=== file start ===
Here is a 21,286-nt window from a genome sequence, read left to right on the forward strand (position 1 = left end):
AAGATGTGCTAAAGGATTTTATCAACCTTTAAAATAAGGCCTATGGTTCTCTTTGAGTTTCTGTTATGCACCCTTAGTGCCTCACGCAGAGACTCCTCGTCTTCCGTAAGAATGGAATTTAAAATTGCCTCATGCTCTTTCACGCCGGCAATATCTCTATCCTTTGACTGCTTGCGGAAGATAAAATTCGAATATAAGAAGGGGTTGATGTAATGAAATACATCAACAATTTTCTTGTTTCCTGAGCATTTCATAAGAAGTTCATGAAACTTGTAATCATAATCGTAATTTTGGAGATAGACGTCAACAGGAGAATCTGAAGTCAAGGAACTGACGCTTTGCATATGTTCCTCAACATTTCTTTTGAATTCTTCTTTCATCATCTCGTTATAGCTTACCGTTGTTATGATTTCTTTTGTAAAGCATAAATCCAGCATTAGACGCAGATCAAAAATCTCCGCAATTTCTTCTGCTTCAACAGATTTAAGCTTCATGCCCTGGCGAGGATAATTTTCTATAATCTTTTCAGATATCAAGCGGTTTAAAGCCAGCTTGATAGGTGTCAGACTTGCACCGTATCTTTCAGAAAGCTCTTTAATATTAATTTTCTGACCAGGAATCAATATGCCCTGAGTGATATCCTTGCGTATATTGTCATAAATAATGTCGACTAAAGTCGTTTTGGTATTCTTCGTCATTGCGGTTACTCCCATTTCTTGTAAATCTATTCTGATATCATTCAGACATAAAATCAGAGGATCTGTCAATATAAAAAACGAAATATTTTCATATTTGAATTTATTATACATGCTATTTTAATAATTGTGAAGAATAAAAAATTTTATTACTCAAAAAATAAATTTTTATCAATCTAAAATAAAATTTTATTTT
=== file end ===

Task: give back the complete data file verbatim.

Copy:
Here is a 21,286-nt window from a genome sequence, read left to right on the forward strand (position 1 = left end):
AAGATGTGCTAAAGGATTTTATCAACCTTTAAAATAAGGCCTATGGTTCTCTTTGAGTTTCTGTTATGCACCCTTAGTGCCTCACGCAGAGACTCCTCGTCTTCCGTAAGAATGGAATTTAAAATTGCCTCATGCTCTTTCACGCCGGCAATATCTCTATCCTTTGACTGCTTGCGGAAGATAAAATTCGAATATAAGAAGGGGTTGATGTAATGAAATACATCAACAATTTTCTTGTTTCCTGAGCATTTCATAAGAAGTTCATGAAACTTGTAATCATAATCGTAATTTTGGAGATAGACGTCAACAGGAGAATCTGAAGTCAAGGAACTGACGCTTTGCATATGTTCCTCAACATTTCTTTTGAATTCTTCTTTCATCATCTCGTTATAGCTTACCGTTGTTATGATTTCTTTTGTAAAGCATAAATCCAGCATTAGACGCAGATCAAAAATCTCCGCAATTTCTTCTGCTTCAACAGATTTAAGCTTCATGCCCTGGCGAGGATAATTTTCTATAATCTTTTCAGATATCAAGCGGTTTAAAGCCAGCTTGATAGGTGTCAGACTTGCACCGTATCTTTCAGAAAGCTCTTTAATATTAATTTTCTGACCAGGAATCAATATGCCCTGAGTGATATCCTTGCGTATATTGTCATAAATAATGTCGACTAAAGTCGTTTTGGTATTCTTCGTCATTGCGGTTACTCCCATTTCTTGTAAATCTATTCTGATATCATTCAGACATAAAATCAGAGGATCTGTCAATATAAAAAACGAAATATTTTCATATTTGAATTTATTATACATGCTATTTTAATAATTGTGAAGAATAAAAAATTTTATTACTCAAAAAATAAATTTTTATCAATCTAAAATAAAATTTTATTTT